Dr. Parveen: Yes. Like you know, annual physical exam, which is a yearly basis for students is important because it’s part of child’s healthcare. Back to school time, I think it’s a great time to putting that in on schedule because it’s a popular time to register for sports team, and sports team wants to make sure our children are in good health and vaccinations are up to date. At this visit, we also kind of monitor child development, if vaccination is up to date or not. Because of recent MMR outbreak, Washington state has law that parents cannot deny MMR vaccination for children except religious basis or if there is any allergy. So that is important to know. It also gives them a protection from diseases which they get exposed when they start school.

During physical exam or annual exam, it’s very important time even for parents if they have any concern like emotional or developmental or even social concern. What is appropriate screen time, which we just discussed. Also like picky eater, you know. That’s a very important question for all the parents. Like how they can make picky eater to eat their important nutrient, which they need. So those are very important things during this visit. It’s also important even if children are in good health to make sure they see their doctors and providers on regular basis so we can monitor them on development. If we find any concern, we can address right away.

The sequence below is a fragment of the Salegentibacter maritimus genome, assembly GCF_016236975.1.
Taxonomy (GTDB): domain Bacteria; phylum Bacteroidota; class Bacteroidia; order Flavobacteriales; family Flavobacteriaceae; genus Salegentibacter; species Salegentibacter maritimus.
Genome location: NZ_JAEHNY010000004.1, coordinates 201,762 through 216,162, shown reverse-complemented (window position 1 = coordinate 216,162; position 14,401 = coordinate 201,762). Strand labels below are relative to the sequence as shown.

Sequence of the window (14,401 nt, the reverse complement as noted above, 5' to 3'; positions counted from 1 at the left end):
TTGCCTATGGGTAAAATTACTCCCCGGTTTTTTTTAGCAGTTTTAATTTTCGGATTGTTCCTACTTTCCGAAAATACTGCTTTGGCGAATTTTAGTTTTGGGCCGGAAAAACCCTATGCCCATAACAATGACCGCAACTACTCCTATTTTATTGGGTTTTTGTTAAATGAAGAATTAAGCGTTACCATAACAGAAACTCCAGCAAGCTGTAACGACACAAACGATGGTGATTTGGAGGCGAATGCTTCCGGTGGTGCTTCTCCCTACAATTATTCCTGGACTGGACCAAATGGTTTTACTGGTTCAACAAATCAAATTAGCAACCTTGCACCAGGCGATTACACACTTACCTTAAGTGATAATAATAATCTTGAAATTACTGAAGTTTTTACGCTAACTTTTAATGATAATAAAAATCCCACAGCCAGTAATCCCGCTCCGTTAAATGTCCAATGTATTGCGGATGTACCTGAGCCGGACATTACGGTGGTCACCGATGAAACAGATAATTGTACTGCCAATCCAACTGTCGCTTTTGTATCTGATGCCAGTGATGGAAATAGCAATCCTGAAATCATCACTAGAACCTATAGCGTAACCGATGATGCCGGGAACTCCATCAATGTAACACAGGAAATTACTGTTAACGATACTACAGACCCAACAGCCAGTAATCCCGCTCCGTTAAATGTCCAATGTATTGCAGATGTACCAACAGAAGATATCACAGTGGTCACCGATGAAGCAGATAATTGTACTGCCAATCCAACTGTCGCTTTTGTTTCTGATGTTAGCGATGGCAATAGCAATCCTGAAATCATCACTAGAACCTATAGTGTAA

Host: So important. So Jovita, tell us a little bit more about the nutrition. Where does it fit into this picture? If we’re trying to figure out lunch everyday—as many parents right now are doing. What do you want us to know about breakfast, lunch, dinner so that they're really ready to study, ready to learn, and have energy?